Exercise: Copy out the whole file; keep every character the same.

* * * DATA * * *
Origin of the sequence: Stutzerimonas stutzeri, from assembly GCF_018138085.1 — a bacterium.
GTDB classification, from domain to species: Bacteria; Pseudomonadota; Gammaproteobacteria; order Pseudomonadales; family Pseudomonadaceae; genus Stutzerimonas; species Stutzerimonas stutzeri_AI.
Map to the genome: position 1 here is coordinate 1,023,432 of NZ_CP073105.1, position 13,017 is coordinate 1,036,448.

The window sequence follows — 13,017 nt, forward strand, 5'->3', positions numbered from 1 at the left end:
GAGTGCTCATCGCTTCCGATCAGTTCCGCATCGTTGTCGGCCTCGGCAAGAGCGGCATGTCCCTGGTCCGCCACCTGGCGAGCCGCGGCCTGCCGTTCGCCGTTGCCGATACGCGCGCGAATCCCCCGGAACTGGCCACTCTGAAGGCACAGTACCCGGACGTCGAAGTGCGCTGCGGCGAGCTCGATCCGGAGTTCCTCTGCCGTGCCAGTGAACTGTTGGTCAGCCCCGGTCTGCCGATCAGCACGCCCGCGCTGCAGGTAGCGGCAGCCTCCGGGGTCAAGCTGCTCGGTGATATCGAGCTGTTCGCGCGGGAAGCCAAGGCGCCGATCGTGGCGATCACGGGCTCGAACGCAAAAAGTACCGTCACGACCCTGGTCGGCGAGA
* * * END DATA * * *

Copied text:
Origin of the sequence: Stutzerimonas stutzeri, from assembly GCF_018138085.1 — a bacterium.
GTDB classification, from domain to species: Bacteria; Pseudomonadota; Gammaproteobacteria; order Pseudomonadales; family Pseudomonadaceae; genus Stutzerimonas; species Stutzerimonas stutzeri_AI.
Map to the genome: position 1 here is coordinate 1,023,432 of NZ_CP073105.1, position 13,017 is coordinate 1,036,448.

The window sequence follows — 13,017 nt, forward strand, 5'->3', positions numbered from 1 at the left end:
GAGTGCTCATCGCTTCCGATCAGTTCCGCATCGTTGTCGGCCTCGGCAAGAGCGGCATGTCCCTGGTCCGCCACCTGGCGAGCCGCGGCCTGCCGTTCGCCGTTGCCGATACGCGCGCGAATCCCCCGGAACTGGCCACTCTGAAGGCACAGTACCCGGACGTCGAAGTGCGCTGCGGCGAGCTCGATCCGGAGTTCCTCTGCCGTGCCAGTGAACTGTTGGTCAGCCCCGGTCTGCCGATCAGCACGCCCGCGCTGCAGGTAGCGGCAGCCTCCGGGGTCAAGCTGCTCGGTGATATCGAGCTGTTCGCGCGGGAAGCCAAGGCGCCGATCGTGGCGATCACGGGCTCGAACGCAAAAAGTACCGTCACGACCCTGGTCGGCGAGA